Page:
Synopsis: Following the destruction of Metropolis during Man of Steel, Batman vows to take down Superman by any means necessary.
Director: Zack Snyder
Starring: Ben Affleck, Henry Cavill, Amy Adams, Jesse Eisenberg, Gal Gadot
Genre: Fantasy / Thriller
Release date: March 25
Running time: 153 mins
The clumsy, bolted-together title tells you everything you need to know.
Ostensibly a sequel to 2013’s Man of Steel, Batman V Superman: Dawn of Justice is hell-bent on replicating the success of Marvel’s Avengers franchise by kick-starting D.C.’s own comics-based super-team, the Justice League. But though it delivers on the titular superhero smackdown, the surrounding movie is something of a mess.
The performances are excellent at least
After a brief recap of Batman’s origin story (parents gunned down, subsequent discovery of bat cave, etc) the film opens with Bruce Wayne (Ben Affleck) frantically trying to save his employees during the destruction of Metropolis that occurred at the climax of Man of Steel.
Determining that Superman (Henry Cavill) is too dangerous to be allowed to continue unchecked, Bruce/Batman vows to take him down. Meanwhile, evil genius Lex Luthor (Jesse Eisenberg) concocts his own scheme to rid himself of Superman and sets about acquiring a chunk of green Kryptonite.
First the good news: the performances are excellent, with Affleck proving perhaps the best screen incarnation of Batman to date, his look clearly modeled on Frank Miller’s seminal graphic novel The Dark Knight Returns.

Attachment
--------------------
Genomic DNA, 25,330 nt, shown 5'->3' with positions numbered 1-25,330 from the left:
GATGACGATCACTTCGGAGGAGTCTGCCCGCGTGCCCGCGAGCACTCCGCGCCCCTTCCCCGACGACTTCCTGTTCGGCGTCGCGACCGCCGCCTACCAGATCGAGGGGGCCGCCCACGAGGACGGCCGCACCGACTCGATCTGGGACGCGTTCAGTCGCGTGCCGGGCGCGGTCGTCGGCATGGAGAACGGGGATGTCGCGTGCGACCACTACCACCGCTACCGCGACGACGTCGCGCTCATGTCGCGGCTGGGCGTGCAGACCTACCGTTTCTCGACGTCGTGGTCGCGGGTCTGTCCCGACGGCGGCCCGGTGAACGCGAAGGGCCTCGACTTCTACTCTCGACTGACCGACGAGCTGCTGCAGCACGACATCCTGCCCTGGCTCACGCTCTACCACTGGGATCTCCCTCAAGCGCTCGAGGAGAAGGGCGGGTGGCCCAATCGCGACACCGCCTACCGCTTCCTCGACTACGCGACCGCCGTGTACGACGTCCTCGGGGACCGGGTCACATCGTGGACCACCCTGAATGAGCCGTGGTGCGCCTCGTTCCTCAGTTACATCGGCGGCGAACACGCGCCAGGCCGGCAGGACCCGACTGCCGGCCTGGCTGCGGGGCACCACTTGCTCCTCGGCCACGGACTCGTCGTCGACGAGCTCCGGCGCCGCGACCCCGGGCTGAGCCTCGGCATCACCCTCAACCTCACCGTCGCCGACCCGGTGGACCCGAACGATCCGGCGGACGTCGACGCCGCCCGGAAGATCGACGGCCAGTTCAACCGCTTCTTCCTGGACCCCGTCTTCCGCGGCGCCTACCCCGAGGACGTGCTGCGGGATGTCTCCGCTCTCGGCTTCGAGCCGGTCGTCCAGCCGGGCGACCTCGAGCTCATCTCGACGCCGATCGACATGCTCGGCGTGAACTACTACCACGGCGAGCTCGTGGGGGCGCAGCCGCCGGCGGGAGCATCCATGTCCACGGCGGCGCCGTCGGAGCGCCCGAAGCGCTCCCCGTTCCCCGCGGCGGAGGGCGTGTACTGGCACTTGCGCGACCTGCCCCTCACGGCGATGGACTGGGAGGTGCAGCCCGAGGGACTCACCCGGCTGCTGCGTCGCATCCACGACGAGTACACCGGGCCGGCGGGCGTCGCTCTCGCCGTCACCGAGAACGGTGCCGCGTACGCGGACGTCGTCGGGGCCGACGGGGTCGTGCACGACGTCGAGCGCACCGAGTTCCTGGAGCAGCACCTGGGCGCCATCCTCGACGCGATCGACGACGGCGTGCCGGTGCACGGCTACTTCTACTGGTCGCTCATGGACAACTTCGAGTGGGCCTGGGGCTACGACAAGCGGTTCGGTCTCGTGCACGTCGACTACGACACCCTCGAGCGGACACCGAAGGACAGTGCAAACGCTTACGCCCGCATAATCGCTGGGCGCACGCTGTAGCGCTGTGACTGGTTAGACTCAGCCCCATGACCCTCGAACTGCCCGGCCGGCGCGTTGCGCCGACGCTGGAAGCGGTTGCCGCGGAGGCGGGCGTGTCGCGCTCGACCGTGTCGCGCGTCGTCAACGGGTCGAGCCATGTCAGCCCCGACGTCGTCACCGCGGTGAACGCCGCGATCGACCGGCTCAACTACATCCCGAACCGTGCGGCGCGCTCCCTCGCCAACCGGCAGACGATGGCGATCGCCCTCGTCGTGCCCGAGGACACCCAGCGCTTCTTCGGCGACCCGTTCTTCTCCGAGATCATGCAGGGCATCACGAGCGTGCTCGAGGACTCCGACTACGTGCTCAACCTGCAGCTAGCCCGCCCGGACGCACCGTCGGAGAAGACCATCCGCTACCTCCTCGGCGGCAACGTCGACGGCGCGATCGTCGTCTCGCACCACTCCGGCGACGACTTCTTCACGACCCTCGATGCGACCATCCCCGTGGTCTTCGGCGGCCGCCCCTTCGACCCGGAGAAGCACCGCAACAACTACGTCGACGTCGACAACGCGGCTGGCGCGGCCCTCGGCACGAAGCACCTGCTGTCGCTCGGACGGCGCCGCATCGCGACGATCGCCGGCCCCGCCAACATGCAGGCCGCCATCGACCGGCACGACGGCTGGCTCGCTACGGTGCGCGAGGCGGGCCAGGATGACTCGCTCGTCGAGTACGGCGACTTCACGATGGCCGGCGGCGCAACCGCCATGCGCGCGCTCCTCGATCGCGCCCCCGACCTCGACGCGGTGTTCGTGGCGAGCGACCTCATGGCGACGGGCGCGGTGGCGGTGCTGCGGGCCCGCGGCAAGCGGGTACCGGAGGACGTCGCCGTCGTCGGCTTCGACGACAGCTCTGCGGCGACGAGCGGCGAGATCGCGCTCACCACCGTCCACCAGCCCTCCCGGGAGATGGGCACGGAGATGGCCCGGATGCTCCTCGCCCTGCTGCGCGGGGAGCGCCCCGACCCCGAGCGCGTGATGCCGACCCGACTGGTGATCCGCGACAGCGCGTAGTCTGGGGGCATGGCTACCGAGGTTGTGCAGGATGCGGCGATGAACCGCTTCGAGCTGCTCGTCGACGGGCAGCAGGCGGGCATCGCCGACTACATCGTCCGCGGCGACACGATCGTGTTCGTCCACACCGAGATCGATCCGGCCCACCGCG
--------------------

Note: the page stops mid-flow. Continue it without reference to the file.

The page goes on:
Similarly, Eisenberg is an inspired choice for Luthor and provides a fresh take on the role, twitching with psychotic energy, while Gal Gadot makes the most of her limited screen-time as Diana Prince / Wonder Woman.
Incoherent plot and CGI overload
On top of that, returning director Zack Snyder does at least deliver on the fight sequences and the titular battle doesn’t disappoint, even if it does take forever to arrive.
Unfortunately, everything surrounding that central fight is a complete and utter mess, thanks to an incoherent plot, frequently muffled dialogue and an over-stuffed script that’s burdened by its need to set up future Justice League movies and their attendant franchises.
In addition, the pacing is painfully slow and the climax suffers from severe CGI overload, degenerating into a lot of flashing red light accompanied by an ear-splitting racket (it doesn’t help that the rest of the film is so drab that it feels like every scene takes place in darkness, even when it’s meant to be daylight).
As if that wasn’t bad enough, the film also indulges in a series of truly awful dream sequences that seem to imply that Batman has somehow acquired pre-cog powers, with one possible future involving him striding around in a dust-coat, firing a machine-gun at bat-creatures.
No sense of fun
However, the film’s biggest problem is that, in seeking to achieve a darker tone, Snyder and co-writers Chris Terrio and David S. Goyer have ensured that the film remains frustratingly po-faced throughout.
Put simply, it lacks emotional impact and has no sense of fun, something that the Marvel movies seem to have hard-wired into their DNA at this point.
Despite strong performances and solid action scenes, this is a decidedly disappointing experience that will leave you largely indifferent to the prospects of the next instalment.